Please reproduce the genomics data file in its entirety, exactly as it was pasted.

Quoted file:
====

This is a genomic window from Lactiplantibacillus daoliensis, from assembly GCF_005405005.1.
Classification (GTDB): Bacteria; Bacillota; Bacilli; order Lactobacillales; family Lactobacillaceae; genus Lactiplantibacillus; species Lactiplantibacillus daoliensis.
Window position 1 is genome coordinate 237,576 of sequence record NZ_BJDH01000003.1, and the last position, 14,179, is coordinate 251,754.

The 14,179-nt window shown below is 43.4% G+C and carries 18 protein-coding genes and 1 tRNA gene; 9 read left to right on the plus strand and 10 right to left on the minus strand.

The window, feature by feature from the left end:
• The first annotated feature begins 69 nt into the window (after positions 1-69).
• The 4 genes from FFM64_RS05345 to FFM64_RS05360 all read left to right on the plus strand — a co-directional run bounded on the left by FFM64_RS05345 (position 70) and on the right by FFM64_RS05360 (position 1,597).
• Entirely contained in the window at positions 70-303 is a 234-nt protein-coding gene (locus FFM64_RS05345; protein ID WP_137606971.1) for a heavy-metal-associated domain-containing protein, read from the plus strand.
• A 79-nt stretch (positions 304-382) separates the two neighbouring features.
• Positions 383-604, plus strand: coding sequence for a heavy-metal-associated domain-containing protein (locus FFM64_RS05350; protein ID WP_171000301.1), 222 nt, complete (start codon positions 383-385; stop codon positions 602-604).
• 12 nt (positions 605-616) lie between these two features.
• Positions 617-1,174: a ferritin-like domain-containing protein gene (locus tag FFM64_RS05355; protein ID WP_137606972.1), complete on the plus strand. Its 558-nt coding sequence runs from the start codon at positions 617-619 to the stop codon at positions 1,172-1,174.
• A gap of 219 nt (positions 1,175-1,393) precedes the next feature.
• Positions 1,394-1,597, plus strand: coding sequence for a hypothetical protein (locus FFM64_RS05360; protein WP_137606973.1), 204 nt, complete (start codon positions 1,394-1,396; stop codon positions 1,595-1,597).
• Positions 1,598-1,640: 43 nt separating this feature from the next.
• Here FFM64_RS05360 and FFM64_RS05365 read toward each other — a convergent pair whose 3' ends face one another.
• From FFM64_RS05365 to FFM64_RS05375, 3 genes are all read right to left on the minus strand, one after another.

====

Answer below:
This is a genomic window from Lactiplantibacillus daoliensis, from assembly GCF_005405005.1.
Classification (GTDB): Bacteria; Bacillota; Bacilli; order Lactobacillales; family Lactobacillaceae; genus Lactiplantibacillus; species Lactiplantibacillus daoliensis.
Window position 1 is genome coordinate 237,576 of sequence record NZ_BJDH01000003.1, and the last position, 14,179, is coordinate 251,754.

The 14,179-nt window shown below is 43.4% G+C and carries 18 protein-coding genes and 1 tRNA gene; 9 read left to right on the plus strand and 10 right to left on the minus strand.

The window, feature by feature from the left end:
• The first annotated feature begins 69 nt into the window (after positions 1-69).
• The 4 genes from FFM64_RS05345 to FFM64_RS05360 all read left to right on the plus strand — a co-directional run bounded on the left by FFM64_RS05345 (position 70) and on the right by FFM64_RS05360 (position 1,597).
• Entirely contained in the window at positions 70-303 is a 234-nt protein-coding gene (locus FFM64_RS05345; protein ID WP_137606971.1) for a heavy-metal-associated domain-containing protein, read from the plus strand.
• A 79-nt stretch (positions 304-382) separates the two neighbouring features.
• Positions 383-604, plus strand: coding sequence for a heavy-metal-associated domain-containing protein (locus FFM64_RS05350; protein ID WP_171000301.1), 222 nt, complete (start codon positions 383-385; stop codon positions 602-604).
• 12 nt (positions 605-616) lie between these two features.
• Positions 617-1,174: a ferritin-like domain-containing protein gene (locus tag FFM64_RS05355; protein ID WP_137606972.1), complete on the plus strand. Its 558-nt coding sequence runs from the start codon at positions 617-619 to the stop codon at positions 1,172-1,174.
• A gap of 219 nt (positions 1,175-1,393) precedes the next feature.
• Positions 1,394-1,597, plus strand: coding sequence for a hypothetical protein (locus FFM64_RS05360; protein WP_137606973.1), 204 nt, complete (start codon positions 1,394-1,396; stop codon positions 1,595-1,597).
• Positions 1,598-1,640: 43 nt separating this feature from the next.
• Here FFM64_RS05360 and FFM64_RS05365 read toward each other — a convergent pair whose 3' ends face one another.
• From FFM64_RS05365 to FFM64_RS05375, 3 genes are all read right to left on the minus strand, one after another.